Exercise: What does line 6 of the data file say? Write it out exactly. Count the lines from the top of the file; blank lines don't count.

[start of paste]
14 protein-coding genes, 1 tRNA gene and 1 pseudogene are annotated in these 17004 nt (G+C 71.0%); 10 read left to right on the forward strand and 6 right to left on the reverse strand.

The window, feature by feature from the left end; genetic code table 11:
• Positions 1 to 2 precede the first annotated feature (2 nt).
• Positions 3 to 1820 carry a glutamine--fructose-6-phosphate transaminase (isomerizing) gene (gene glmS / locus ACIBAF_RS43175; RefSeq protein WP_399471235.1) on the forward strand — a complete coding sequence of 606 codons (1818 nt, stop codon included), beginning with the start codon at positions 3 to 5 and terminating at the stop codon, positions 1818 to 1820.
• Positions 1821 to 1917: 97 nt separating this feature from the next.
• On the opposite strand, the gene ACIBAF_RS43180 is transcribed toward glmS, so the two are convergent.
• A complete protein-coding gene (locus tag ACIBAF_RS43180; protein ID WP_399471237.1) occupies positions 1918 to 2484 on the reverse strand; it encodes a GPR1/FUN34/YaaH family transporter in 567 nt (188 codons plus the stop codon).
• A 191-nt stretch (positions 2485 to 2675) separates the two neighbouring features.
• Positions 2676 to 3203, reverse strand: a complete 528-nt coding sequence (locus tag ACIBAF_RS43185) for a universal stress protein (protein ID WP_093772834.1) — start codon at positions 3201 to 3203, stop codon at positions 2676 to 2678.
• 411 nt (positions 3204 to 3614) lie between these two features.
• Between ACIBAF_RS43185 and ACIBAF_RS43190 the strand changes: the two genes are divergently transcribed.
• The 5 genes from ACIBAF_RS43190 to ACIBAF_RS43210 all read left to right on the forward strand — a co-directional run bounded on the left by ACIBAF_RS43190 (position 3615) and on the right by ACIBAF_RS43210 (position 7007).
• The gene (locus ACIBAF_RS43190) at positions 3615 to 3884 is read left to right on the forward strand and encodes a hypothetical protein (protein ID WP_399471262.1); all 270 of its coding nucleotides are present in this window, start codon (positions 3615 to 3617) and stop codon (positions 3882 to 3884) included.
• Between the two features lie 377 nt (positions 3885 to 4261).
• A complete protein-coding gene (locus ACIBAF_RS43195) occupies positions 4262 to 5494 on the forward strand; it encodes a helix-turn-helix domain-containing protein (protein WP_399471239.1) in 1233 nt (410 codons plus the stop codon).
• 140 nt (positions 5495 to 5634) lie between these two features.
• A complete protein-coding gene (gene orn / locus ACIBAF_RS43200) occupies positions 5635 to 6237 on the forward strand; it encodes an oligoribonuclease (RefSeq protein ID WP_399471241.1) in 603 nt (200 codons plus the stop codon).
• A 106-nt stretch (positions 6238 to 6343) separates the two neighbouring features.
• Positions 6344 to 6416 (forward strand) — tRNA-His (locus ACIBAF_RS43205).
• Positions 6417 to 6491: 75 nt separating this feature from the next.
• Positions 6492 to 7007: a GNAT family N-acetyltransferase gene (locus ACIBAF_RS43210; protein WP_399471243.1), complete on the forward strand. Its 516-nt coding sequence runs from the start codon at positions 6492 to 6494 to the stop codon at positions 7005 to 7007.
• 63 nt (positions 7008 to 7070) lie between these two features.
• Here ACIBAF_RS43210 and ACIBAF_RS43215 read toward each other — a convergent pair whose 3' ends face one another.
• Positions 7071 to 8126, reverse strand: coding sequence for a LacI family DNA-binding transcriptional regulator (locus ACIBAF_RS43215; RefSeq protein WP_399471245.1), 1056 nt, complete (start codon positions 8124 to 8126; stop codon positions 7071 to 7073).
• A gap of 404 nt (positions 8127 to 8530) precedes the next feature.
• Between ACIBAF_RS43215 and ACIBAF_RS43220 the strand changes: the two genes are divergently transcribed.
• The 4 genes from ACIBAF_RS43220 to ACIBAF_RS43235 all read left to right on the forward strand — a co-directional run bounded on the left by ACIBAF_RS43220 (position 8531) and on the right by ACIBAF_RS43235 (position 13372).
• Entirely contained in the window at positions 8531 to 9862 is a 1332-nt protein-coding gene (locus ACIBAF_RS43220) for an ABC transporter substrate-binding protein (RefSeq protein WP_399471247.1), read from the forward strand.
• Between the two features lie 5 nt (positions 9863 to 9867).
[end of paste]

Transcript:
• On the opposite strand, the gene ACIBAF_RS43180 is transcribed toward glmS, so the two are convergent.